‘Peter Grievous’: meaning and origin

a person who whines or complains—UK, 1769, humorous—‘Peter’ is used as a generic forename, and the adjective ‘grievous’ (meaning ‘aggrieved’) is treated as a surname

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‘to give a raspberry’: meanings and origin

‘raspberry’: a rude sound (suggestive of breaking wind) made by blowing with the tongue between the lips, as an expression of mockery or contempt—UK, 1888—‘raspberry’ (short for ‘raspberry tart’): rhyming slang for ‘fart’

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‘Mallaby-Deeley’: meanings and origin

a cheap suit of clothes; a (cut-price) tailoring business—UK, 1920, informal—refers to Harry Mallaby-Deeley (1863-1937), a Member of Parliament who opened a cut-price tailoring business in 1920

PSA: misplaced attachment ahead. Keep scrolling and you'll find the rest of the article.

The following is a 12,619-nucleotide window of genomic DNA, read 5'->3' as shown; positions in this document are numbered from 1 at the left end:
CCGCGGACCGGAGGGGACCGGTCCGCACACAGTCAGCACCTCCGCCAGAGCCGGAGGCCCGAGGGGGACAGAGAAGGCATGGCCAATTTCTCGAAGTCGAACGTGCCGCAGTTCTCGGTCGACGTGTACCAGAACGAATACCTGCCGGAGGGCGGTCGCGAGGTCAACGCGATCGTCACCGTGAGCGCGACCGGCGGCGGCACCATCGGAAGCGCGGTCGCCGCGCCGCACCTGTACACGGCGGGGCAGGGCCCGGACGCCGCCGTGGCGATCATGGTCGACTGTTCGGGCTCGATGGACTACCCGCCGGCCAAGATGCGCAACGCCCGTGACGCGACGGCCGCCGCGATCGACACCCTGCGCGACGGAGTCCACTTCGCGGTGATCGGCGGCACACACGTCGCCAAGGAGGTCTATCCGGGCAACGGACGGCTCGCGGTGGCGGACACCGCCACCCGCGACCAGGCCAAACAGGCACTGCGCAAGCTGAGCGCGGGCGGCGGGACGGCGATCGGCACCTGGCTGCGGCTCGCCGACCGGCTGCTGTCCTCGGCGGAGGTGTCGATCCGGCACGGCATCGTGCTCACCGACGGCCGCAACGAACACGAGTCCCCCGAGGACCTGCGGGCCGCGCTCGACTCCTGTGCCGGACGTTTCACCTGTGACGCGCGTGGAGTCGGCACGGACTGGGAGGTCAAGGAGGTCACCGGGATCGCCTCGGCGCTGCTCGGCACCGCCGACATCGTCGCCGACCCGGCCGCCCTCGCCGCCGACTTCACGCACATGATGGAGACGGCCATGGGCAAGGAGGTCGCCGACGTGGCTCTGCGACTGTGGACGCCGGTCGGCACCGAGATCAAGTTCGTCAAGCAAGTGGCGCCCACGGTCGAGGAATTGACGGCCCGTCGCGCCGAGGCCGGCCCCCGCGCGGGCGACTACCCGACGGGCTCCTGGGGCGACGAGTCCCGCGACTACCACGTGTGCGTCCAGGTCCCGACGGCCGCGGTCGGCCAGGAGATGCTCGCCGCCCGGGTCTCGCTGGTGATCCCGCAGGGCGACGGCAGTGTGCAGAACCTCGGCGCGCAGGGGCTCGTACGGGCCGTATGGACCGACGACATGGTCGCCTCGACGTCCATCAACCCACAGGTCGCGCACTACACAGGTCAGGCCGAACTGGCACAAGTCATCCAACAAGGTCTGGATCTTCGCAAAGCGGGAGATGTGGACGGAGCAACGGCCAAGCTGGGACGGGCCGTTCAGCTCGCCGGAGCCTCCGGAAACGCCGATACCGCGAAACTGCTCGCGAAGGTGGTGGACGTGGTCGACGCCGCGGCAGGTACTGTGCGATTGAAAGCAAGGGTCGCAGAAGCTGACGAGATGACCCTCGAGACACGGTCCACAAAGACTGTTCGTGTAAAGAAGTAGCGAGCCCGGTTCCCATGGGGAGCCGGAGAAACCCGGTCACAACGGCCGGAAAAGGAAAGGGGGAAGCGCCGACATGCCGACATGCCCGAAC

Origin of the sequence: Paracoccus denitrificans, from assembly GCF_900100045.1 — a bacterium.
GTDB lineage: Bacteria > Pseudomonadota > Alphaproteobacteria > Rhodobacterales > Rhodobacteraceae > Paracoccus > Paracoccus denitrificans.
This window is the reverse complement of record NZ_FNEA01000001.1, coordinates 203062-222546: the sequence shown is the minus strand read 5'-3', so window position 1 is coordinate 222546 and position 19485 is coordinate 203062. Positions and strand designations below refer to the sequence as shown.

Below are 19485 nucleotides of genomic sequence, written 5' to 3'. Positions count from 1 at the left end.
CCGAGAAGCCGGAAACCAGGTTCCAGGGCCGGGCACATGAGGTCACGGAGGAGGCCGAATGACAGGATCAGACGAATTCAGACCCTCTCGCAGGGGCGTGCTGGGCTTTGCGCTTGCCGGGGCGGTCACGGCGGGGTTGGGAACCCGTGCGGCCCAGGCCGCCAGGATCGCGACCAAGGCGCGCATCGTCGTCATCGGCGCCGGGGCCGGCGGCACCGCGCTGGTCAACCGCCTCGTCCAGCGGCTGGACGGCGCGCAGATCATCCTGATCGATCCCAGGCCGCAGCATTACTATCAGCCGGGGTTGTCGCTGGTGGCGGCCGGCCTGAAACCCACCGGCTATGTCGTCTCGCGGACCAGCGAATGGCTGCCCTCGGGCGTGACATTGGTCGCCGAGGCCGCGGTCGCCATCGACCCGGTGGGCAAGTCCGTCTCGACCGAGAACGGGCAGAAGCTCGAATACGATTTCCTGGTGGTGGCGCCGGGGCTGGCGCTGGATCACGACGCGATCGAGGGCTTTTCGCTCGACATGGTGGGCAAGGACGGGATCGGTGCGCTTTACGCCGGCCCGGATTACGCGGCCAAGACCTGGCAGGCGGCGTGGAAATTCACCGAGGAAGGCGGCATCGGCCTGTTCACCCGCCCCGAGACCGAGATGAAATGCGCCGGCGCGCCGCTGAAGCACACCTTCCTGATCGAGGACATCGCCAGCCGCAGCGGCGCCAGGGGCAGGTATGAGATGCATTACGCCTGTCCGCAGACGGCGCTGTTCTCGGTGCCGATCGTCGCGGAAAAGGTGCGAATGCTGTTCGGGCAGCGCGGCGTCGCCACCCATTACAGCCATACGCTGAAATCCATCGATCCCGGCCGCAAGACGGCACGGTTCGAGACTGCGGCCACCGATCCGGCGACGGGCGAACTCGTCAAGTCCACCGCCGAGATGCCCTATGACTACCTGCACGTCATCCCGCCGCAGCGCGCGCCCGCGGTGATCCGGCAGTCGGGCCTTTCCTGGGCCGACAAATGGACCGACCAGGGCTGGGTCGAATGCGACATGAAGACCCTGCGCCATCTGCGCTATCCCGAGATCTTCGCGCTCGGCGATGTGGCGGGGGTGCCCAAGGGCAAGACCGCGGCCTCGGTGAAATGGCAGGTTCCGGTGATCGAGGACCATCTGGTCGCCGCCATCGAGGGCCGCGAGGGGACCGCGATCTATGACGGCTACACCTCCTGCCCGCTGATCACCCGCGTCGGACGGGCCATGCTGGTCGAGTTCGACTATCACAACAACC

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‘to rob Peter to pay Paul’: meanings and origin

to take away from one person, cause, etc., in order to pay or confer something on another; to discharge one debt by incurring another—late 14th century—from the association of ‘Peter’ and ‘Paul’, the names of two leading apostles and saints, and fellow martyrs at Rome

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‘permacrisis’: meaning and origin

defined by Collins Dictionary as denoting “an extended period of instability and insecurity, especially one resulting from a series of catastrophic events”—first used in 1975 by the U.S. political scientist John Pearson Roche

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